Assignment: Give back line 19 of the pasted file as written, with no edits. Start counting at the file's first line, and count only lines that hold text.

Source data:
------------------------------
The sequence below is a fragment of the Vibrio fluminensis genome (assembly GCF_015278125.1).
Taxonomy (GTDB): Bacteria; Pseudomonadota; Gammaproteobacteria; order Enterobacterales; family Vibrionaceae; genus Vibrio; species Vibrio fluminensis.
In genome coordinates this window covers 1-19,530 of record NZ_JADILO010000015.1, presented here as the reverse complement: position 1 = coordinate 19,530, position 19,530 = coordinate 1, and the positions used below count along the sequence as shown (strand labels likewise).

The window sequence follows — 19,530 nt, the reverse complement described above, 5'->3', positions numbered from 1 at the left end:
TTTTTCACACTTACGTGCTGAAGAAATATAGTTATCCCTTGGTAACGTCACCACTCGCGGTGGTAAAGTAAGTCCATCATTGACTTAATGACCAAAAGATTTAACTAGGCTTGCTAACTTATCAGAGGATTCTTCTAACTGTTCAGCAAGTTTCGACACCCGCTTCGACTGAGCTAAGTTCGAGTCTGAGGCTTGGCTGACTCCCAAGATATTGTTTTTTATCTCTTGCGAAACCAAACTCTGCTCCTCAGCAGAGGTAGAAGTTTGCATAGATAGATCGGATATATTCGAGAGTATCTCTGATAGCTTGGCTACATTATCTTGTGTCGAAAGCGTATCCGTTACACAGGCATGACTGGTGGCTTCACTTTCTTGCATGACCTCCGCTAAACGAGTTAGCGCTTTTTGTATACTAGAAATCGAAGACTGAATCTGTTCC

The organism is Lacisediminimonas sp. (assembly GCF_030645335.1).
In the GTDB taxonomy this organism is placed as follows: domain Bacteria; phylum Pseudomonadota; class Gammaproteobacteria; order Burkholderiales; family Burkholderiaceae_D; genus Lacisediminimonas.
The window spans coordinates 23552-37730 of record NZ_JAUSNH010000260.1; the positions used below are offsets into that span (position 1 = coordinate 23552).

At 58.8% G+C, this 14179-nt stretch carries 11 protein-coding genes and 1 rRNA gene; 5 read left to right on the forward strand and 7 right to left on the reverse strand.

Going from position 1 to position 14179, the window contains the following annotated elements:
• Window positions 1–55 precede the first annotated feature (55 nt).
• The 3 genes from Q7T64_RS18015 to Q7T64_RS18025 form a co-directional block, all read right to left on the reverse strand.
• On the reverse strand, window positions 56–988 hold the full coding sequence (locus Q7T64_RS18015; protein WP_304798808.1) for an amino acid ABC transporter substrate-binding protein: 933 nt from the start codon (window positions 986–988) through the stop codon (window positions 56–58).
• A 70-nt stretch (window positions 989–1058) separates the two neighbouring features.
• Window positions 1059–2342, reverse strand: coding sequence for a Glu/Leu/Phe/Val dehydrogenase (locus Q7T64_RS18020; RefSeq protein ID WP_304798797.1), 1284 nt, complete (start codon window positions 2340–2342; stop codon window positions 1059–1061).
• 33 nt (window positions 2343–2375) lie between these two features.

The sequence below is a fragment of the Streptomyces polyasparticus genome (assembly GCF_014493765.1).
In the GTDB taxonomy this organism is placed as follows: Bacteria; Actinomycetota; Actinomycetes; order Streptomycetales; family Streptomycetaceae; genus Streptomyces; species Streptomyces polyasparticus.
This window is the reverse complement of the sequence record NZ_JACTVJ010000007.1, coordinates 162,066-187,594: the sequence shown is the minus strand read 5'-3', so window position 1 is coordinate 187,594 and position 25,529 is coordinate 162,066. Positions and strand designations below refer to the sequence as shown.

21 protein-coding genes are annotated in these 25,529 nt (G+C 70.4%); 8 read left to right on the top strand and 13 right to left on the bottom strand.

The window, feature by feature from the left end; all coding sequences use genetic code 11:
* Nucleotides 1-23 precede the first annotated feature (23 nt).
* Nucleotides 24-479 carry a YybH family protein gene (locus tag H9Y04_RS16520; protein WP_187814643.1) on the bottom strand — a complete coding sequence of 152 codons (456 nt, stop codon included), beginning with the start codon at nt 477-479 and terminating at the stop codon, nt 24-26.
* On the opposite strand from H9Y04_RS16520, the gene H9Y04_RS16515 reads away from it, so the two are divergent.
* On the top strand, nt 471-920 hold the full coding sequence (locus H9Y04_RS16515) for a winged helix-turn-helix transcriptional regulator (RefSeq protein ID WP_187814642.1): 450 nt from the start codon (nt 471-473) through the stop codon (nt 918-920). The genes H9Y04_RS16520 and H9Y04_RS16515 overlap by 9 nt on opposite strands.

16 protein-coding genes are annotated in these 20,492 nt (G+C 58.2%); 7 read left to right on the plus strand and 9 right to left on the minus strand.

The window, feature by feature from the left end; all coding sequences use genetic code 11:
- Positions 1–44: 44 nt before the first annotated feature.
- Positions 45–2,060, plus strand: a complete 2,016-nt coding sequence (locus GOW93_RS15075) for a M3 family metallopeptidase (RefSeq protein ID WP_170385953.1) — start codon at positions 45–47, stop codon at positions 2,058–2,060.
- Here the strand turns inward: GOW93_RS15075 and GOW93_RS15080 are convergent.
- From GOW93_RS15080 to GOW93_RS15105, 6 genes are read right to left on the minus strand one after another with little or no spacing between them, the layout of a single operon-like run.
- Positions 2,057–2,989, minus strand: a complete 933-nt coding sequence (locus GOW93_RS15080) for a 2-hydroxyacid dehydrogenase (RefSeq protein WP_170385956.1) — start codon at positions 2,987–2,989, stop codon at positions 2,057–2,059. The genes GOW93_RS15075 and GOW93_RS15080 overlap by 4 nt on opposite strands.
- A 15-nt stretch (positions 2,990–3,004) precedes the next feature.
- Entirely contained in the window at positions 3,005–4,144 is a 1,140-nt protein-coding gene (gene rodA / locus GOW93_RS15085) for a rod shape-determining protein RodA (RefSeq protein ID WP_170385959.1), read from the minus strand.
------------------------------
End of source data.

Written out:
This window is the reverse complement of the sequence record NZ_JACTVJ010000007.1, coordinates 162,066-187,594: the sequence shown is the minus strand read 5'-3', so window position 1 is coordinate 187,594 and position 25,529 is coordinate 162,066. Positions and strand designations below refer to the sequence as shown.